Report No. 39
13. Effect of section 53A explained by Supreme Court.-
The question whether a person sentenced to transportation for life in 1949 could legally be imprisoned in one of the jails in India and, if so, what was the term for which he could be so imprisoned, came up before the Supreme Court after the passing of the Code of Criminal Procedure (Amendment) Act, 1955, on a petition for habeas corpus filed by Gopal Vinayak Godse. Agreeing with the decision of the Privy Council in Pandit Kishori Lal v. King Emperor, 1944 LR 72 IA 1: AIR 1945 PC 64, and referring particularly to sub-section (2) of section 53A of the Indian Penal Code, the Court held1:-
"Whatever justification there might have been for the contention that a person sentenced to transportation could not be legally made to undergo rigorous imprisonment in a jail in India except temporarily till he was so transported, subsequent to the said amendment there is none. Under that section, a person transported for life or any other term before the enactment of the said section would be treated as a person sentenced to rigorous imprisonment for life or for the said term."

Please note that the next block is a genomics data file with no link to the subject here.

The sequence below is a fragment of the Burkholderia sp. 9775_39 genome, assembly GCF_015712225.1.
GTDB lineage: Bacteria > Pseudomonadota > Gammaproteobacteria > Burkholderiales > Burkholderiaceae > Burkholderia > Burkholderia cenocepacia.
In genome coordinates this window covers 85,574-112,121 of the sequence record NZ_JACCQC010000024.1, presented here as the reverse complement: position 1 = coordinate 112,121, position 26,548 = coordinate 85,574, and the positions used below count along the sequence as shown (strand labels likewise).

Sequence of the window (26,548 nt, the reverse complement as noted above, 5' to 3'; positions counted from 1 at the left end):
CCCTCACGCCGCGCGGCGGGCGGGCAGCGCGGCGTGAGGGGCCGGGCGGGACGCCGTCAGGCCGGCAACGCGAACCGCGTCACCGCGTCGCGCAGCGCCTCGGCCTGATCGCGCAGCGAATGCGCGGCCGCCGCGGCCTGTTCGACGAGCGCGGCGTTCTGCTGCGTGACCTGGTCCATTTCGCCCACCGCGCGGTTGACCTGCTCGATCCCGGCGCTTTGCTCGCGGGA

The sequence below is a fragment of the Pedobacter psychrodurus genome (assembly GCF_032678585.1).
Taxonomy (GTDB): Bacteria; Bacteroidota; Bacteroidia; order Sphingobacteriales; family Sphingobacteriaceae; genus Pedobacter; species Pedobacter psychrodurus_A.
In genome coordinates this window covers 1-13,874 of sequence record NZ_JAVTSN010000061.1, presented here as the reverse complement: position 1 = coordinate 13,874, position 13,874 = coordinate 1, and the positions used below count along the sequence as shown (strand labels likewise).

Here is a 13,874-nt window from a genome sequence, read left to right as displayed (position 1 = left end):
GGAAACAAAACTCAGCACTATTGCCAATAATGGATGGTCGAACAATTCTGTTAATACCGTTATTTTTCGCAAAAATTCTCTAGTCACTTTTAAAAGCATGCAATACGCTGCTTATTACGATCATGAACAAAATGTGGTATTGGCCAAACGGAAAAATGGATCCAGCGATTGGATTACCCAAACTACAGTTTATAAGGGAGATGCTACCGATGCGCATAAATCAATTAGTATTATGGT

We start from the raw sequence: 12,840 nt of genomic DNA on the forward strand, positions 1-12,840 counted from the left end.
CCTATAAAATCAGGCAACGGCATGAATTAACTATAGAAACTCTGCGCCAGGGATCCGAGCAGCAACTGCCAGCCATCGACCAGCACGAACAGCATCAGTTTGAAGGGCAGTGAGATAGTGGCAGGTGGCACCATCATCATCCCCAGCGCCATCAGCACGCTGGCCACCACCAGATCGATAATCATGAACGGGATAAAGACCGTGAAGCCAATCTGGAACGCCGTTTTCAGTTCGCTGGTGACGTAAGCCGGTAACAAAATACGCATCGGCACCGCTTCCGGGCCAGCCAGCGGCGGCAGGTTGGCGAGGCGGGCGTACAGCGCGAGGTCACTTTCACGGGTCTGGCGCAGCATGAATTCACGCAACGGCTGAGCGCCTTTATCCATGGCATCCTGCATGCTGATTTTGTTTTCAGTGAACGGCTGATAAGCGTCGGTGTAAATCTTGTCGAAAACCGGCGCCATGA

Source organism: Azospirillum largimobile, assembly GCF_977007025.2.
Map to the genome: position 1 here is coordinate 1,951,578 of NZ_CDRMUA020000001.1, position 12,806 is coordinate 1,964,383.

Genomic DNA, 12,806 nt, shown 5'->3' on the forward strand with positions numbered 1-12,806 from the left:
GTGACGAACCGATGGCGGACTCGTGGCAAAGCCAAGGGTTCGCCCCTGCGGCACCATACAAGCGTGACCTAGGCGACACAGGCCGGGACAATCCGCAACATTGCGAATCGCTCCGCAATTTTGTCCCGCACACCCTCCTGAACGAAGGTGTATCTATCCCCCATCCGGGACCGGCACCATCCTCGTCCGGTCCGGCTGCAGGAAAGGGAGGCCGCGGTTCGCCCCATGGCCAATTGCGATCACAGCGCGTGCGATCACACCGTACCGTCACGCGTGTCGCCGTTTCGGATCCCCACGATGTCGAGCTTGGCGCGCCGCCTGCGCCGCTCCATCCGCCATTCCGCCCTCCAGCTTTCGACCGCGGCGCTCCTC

The legal position was further explained as follows:-
"Before Act XXVI of 1955 a sentence of transportation for life could be undergone by a prisoner by way of rigorous imprisonment for life in a designated prison in India. After the said Act, such a convict shall be dealt with in the same manner as one sentenced to rigorous imprisonment for the same term. Unless the said sentence is commuted or remitted by appropriate authority under the relevant provisions of the Indian Penal Code or the Code of Criminal Procedure, a prisoner sentenced to life imprisonment is bound in law to serve the life term in prison. The rules framed under the Prisons Act enable such a prisoner to earn remissions-ordinary, special and State-and the said remissions will be given credit towards his term of imprisonment.
For the purpose of working out the remissions, the sentence of transportation for life is ordinarily equated with a definite period, but it is only for that particular purpose and not for any other purpose. As the sentence of transportation for life or its prison equivalent, the life imprisonment, is one of indefinite duration, the remissions so earned do not in practice help such a convict as it is not possible to predicate the time of his death. That is why the rules provide for a procedure to enable the appropriate Government to remit the sentence under section 401 of the Code of Criminal Procedure on a consideration of the relevant factors, including the period of remissions earned.".